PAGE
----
Eva Knott 9:30 a.m., Dec. 10
A court hearing has been set for Brooke Fantelli, a transgender woman who claims her being Tasered in the crotch by a Bureau of Land Management ranger was an act of discrimination, the Imperial Valley Press is reporting.
Fantelli, a Ramona resident, was arrested in Ocotillo Wells on October 22 on suspicion of public drunkenness, resisting arrest, and making terrorist threats. The arrest stemmed from her approaching a BLM truck that had been parked near a photo shoot she was participating in for over an hour. Fantelli said the ranger’s prolonged presence made some of her friends uncomfortable.
Upon being asked to provide identification, the ranger discovered Fantelli’s transgender status. Her doctor had required her to live as a woman for two years before officially changing her gender on her state ID, according to the Huffington Post. Fantelli was one month away from the two year mark at the time.
When the ranger learned of her transgender status, Fantelli says, the interaction turned hostile. The ranger ceased using the terms “she” and “her” to refer to Fantelli, instead referring to Fantelli as “he,” “dude,” and “it” during further interactions and through the course of her arrest.
A YouTube video appears to show Fantelli being struck by the officer’s Taser at a time when she is standing at a distance with her hands raised, seemingly signaling surrender. About 20 seconds into the film a popping noise is heard and Fantelli collapses to the ground, where she is quickly pinned by two BLM rangers.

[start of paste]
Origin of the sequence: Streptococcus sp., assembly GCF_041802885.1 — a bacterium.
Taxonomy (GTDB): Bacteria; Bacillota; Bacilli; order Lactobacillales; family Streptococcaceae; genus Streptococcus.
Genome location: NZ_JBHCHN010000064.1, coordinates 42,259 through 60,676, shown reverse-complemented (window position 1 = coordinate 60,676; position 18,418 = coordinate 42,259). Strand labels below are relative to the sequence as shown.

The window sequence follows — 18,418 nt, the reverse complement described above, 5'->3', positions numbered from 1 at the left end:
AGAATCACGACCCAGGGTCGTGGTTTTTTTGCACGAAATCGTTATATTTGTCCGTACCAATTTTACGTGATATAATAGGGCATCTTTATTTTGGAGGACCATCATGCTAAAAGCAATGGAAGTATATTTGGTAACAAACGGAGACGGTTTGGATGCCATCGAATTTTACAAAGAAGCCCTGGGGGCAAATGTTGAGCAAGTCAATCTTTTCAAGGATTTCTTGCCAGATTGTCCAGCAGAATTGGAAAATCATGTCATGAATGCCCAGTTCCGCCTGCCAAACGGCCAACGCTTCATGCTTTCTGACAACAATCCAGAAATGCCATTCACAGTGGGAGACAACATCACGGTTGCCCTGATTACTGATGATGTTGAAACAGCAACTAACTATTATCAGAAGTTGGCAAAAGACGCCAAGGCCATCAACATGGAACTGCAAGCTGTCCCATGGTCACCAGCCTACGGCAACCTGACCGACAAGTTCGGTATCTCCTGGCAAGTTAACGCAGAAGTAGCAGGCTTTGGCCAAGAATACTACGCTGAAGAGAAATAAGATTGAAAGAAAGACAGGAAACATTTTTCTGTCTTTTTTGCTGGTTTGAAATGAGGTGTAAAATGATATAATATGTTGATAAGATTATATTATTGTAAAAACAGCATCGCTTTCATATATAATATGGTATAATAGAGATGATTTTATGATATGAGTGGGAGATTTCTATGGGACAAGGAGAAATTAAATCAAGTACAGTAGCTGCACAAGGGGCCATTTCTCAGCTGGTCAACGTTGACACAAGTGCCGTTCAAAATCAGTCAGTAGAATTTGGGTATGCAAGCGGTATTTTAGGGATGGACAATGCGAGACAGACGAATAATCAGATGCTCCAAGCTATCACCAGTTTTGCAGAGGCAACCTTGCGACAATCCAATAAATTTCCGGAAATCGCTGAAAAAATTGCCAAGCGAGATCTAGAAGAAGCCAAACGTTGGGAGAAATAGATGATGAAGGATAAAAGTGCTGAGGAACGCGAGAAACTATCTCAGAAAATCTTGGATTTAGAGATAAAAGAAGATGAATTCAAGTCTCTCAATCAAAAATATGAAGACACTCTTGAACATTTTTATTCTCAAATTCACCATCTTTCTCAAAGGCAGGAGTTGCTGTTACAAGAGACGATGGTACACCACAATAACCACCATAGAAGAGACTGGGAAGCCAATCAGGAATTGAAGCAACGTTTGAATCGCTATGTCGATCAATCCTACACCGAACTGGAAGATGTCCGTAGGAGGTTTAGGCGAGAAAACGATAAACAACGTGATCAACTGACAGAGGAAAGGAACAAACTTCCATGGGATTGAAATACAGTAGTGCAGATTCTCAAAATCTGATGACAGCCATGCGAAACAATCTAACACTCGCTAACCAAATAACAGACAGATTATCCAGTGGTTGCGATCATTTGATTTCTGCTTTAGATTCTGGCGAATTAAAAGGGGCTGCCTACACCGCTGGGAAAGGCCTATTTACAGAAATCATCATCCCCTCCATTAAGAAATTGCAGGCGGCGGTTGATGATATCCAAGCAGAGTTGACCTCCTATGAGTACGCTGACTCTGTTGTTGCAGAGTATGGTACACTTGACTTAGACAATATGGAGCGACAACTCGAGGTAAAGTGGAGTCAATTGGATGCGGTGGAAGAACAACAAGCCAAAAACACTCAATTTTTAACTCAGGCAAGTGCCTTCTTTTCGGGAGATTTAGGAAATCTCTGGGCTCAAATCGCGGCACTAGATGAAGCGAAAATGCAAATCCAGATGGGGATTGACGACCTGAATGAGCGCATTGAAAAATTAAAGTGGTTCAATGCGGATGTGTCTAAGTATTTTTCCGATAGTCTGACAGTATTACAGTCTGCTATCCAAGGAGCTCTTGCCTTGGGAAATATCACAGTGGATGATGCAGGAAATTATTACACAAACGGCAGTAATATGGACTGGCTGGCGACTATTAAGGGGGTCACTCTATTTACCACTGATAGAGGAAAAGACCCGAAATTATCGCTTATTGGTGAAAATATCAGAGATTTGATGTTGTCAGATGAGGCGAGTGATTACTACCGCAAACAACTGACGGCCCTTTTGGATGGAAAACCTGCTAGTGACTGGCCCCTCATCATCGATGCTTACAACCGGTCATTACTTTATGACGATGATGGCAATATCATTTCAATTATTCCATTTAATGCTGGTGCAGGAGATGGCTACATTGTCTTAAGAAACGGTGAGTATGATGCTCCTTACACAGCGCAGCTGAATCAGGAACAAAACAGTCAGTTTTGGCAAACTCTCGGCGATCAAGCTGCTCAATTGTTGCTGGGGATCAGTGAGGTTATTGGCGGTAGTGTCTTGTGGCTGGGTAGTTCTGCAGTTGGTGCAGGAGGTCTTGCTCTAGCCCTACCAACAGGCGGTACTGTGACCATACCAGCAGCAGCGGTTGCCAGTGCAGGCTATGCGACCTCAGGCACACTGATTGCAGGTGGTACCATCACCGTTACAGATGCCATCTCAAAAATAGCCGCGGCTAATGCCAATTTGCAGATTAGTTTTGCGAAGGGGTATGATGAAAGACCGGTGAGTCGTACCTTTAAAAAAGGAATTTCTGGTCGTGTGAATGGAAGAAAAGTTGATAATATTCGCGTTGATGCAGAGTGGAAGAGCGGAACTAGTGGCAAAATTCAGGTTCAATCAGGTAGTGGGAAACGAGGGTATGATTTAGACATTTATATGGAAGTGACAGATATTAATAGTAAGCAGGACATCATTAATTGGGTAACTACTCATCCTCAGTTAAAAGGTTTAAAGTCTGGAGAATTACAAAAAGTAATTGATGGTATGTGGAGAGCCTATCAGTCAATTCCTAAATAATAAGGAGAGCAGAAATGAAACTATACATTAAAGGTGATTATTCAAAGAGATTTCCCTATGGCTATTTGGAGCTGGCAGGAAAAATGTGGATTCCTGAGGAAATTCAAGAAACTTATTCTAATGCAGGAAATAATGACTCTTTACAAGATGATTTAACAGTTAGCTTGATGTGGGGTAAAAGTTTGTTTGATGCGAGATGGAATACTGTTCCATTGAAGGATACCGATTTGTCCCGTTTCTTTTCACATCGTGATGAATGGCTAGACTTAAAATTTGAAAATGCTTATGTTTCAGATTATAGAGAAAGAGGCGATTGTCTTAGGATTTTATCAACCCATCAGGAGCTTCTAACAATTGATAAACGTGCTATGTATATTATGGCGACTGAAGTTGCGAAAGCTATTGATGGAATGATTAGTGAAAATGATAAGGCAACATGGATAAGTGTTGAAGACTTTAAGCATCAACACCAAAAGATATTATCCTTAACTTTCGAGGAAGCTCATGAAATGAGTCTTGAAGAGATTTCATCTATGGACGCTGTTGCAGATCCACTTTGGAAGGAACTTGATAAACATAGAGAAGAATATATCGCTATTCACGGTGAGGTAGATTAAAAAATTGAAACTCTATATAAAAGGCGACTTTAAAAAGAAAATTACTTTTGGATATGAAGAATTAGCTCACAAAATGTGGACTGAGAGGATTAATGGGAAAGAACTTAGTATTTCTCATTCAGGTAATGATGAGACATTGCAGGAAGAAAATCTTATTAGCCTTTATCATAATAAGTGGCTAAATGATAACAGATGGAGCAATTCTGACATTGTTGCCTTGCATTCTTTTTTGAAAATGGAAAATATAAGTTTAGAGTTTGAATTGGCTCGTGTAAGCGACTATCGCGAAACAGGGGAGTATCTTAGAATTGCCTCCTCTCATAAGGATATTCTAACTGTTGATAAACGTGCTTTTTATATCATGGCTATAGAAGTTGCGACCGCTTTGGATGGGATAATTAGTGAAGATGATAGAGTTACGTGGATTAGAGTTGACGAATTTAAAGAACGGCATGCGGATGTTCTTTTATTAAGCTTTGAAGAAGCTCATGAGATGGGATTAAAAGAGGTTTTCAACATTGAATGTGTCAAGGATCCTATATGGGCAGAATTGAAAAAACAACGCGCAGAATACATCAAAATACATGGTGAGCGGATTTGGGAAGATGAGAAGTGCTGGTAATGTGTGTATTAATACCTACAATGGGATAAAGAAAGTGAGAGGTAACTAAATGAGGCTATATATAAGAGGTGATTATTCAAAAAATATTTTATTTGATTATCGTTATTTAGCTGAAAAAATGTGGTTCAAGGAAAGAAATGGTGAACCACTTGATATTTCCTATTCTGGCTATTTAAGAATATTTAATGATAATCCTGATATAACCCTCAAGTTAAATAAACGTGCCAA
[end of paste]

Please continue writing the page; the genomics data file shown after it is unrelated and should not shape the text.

“He actually looked me straight in the eye and says, 'You used to be a guy,' and I said, 'Yes, I did.' There was no way around it. I could see it in his eyes. He wanted to do that,” Fantelli told 10 News in an interview last month.
In a BLM statement released Wednesday that references the incident but does not refer to Fantelli by name, the agency’s El Centro field office declined to comment or release any specific information, but said an investigation was being conducted. “The BLM uses tasers as a law enforcement tool when threatening behavior is exhibited that poses a risk to public safety, as well as the safety of BLM staff,” reads a part of the release.
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